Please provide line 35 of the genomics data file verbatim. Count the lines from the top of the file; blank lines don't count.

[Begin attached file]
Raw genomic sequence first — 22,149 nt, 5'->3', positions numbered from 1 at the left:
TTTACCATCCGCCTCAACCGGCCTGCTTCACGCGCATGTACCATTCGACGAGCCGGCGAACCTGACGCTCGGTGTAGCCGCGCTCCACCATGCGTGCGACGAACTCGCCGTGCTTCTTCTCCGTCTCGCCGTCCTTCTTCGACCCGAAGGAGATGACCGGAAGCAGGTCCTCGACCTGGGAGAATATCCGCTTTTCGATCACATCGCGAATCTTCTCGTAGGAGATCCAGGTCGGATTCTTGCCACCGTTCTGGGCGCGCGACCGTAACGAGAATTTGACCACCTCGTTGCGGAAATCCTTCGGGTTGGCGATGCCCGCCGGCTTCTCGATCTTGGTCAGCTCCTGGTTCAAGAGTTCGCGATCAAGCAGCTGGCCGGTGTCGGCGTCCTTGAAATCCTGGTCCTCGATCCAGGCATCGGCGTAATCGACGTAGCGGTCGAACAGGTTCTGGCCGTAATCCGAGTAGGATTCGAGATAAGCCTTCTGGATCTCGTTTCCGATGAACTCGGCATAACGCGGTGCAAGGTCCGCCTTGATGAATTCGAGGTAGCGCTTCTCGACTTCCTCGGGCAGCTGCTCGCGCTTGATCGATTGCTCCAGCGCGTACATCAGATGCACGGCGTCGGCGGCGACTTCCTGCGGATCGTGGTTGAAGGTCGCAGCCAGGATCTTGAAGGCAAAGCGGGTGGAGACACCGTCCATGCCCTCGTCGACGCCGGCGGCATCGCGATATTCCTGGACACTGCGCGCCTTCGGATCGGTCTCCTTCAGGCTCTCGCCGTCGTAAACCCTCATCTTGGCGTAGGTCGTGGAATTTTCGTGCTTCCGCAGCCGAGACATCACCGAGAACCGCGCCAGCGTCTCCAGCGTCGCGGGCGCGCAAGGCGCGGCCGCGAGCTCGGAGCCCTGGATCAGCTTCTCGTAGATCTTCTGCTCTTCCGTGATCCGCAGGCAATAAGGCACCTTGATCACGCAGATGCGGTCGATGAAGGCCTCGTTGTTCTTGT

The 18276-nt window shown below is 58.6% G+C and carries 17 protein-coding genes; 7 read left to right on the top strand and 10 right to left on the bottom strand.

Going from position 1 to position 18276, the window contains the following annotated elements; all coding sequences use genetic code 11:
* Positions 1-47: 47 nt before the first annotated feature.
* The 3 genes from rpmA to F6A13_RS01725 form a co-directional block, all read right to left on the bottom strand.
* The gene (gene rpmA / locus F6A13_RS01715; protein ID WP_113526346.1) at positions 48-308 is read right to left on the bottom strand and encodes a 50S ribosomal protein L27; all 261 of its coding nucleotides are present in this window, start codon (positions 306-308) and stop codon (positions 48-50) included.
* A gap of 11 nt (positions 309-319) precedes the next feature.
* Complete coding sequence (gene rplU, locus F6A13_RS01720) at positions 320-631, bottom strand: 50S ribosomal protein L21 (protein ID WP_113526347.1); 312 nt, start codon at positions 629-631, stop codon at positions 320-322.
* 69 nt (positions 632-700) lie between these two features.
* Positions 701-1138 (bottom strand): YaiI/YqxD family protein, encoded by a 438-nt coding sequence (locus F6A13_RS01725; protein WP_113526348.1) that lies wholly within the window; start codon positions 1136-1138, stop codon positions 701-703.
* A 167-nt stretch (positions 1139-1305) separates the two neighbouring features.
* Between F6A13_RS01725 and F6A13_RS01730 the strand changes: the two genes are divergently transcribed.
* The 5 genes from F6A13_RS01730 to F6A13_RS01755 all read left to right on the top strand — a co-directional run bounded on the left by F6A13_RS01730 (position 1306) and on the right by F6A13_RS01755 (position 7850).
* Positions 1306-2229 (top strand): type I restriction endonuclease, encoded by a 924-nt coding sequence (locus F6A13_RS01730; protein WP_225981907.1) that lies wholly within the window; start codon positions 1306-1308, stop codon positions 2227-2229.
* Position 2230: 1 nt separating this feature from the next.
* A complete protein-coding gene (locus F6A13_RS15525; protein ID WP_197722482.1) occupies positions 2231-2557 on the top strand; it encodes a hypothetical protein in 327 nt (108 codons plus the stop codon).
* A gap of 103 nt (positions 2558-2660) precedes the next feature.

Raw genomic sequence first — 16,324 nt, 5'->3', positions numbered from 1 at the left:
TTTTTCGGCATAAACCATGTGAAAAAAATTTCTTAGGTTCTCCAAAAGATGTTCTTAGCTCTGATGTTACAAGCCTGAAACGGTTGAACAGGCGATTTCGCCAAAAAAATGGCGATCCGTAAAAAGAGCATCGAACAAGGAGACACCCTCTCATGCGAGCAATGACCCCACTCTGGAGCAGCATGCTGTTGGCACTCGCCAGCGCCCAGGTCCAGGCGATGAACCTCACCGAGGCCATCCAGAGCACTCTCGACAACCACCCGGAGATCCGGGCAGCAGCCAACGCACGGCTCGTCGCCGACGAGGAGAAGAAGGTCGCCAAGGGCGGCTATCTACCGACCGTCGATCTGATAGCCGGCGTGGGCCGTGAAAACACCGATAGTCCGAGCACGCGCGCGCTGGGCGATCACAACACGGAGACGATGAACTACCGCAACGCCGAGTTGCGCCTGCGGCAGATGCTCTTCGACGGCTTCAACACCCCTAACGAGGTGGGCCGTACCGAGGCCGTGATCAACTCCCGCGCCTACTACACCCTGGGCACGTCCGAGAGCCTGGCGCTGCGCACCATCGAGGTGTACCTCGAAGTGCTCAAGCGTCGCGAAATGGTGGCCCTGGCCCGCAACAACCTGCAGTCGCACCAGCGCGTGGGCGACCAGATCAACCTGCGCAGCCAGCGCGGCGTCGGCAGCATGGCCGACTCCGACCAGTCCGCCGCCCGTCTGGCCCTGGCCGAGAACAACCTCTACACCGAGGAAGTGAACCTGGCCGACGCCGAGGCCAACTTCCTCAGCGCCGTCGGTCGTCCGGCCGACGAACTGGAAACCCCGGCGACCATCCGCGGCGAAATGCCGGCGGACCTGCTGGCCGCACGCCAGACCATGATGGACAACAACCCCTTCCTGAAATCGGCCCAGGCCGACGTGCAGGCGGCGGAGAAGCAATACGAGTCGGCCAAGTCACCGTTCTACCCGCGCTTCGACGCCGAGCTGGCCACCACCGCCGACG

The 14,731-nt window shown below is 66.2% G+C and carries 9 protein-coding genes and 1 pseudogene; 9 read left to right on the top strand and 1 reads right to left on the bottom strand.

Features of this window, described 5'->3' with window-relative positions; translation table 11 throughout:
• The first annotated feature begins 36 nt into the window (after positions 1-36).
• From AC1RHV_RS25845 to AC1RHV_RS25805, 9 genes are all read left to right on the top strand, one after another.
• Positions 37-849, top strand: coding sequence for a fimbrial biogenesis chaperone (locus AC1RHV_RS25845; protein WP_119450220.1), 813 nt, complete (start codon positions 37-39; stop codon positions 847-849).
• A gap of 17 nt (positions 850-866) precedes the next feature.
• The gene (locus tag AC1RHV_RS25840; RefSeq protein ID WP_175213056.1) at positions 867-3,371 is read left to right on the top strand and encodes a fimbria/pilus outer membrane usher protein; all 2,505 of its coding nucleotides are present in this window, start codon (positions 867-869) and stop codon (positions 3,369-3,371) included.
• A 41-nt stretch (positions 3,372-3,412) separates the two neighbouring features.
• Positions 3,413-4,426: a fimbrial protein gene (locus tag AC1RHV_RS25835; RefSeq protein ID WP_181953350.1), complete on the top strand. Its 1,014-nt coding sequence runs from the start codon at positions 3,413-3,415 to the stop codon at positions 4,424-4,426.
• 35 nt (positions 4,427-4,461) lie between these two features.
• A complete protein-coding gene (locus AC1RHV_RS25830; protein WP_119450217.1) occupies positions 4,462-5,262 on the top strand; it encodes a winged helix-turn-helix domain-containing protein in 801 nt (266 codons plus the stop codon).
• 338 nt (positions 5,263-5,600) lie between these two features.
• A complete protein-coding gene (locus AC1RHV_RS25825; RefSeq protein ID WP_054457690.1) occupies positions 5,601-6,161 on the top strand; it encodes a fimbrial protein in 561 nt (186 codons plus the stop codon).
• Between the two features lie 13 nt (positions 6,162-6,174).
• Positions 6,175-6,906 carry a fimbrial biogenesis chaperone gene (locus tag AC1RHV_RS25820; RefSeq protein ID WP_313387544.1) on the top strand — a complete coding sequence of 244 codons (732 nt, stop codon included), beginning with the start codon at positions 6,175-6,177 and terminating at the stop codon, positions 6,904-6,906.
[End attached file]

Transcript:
• Positions 6,175-6,906 carry a fimbrial biogenesis chaperone gene (locus tag AC1RHV_RS25820; RefSeq protein ID WP_313387544.1) on the top strand — a complete coding sequence of 244 codons (732 nt, stop codon included), beginning with the start codon at positions 6,175-6,177 and terminating at the stop codon, positions 6,904-6,906.